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Abuse, Violence, and Disability

Articles

Violence and Abuse in the Lives of People with Disabilities
By Dr. Gregor Wolbring (1994)

Women are most frequently affected by domestic violence and abuse, but men with disabilities also are frequently abused. Children are sexually abused, beaten, humiliated and intimidated by adults mostly from the family or friends of the family. Disabled people are abused mostly by caregivers whether it is the family or other disability service providers. Perpetrators of sexual abuse in the case of disabled people are e.g.:

15-25% natural family members
15% acquaintances and neighbors
30 % disability service providers
0-5% strangers 

If we compare the abuse and violence against disabled people with the abuse and violence against women and children the question arises whether their is a difference in the situation for disabled people versus the situation of other victims such as women and children. I will try to illustrate that the situation for disabled people is worse than for the other victims in at least 3 major points.

1) Disabled people are the highest risk group for abuse and violence and society isn't even aware of the problem

2) Support for disabled victims is much less available than for non disabled victims

3) The abuse and violence against disabled people is much more commonly accepted and less frequently punished than for the other victims groups 

To point 1)

In the case of abuse of disabled people, society is absolutely not aware of the extent of abuse against disabled people.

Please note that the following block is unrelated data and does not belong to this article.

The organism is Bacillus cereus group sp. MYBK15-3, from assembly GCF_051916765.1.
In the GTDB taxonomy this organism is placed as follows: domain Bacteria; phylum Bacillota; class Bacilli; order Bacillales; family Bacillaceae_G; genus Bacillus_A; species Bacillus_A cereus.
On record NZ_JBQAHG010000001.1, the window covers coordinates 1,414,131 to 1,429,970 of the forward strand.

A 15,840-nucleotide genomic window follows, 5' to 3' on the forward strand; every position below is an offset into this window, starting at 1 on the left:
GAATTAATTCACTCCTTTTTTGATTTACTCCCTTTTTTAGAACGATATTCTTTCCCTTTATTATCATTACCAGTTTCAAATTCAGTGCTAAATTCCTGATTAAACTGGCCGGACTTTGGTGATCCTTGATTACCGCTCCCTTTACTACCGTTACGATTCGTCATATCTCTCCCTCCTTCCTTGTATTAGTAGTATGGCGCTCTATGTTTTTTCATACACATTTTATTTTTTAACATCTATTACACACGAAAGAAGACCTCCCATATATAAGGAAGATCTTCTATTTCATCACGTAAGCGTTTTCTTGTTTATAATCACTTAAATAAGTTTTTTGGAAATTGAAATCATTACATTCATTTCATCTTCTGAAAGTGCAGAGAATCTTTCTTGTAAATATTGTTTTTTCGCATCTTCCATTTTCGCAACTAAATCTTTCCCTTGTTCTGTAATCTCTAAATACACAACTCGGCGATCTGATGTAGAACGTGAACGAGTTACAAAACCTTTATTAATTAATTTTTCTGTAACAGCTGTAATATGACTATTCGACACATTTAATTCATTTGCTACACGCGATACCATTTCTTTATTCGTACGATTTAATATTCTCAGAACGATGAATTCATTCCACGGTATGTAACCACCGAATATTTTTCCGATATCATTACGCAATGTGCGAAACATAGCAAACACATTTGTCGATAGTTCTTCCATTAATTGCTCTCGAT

A variety of studies exist which show that disabled people are likely to be in higher risk of being abused than non disabled people.

Sobsey & Varnhagen found that the risk of people with disabilities is at least one and a half times as high as for other people. When only more severe forms of abuse are considered that risk may be three or more times as high as the risk for people without disabilities. We now know that children with disabilities are more likely to be abused than other children and have strong evidence that adults disabilities are more likely to victims of violence. There are a long list of studies indicating the relative risk for children with and without disabilities. Crosse, Kaye , and Ratnofsky (1993) provide the methodologically strongest evidence. Using a nationally representative American sample of 1,788 abused children in a prospective study. They found that children with disabilities were 1.67 times as likely to be abused than other children, based on all categories of abuse and neglect. They were 1.75 times as likely to be sexually abused and 2.09 as likely to be physically abused. The authors of this study suggest that their estimates are conservative, based on their models suggesting that suggested that milder disabilities were probably underdiagnosed in the sample and that institutional abuse was largely excluded because of the nature of the sample. In addition, the relative risk is not steady across ages. The risk for children with disabilities under age 1 is 1.20 times as great and the risk for other children, but for children between 14 and 17 years old, the relative risk has climbed to 2.77 times. This suggests that risk of violence in adulthood may be even higher. Although there are fewer and less well-controlled studies of adults, the available data seem to bear this out. Wilson and Brewer (1992) report an Australian study suggesting that violent crime victimization is 10 to 12 times more frequent for people with developmental disabilities than for other adults. 

As the last survey I would like to mention the one carried out by DAWN CANADA. 381 disabled women took part in a suicide and abuse survey carried out by DAWN Canada, a disabled women's organisation.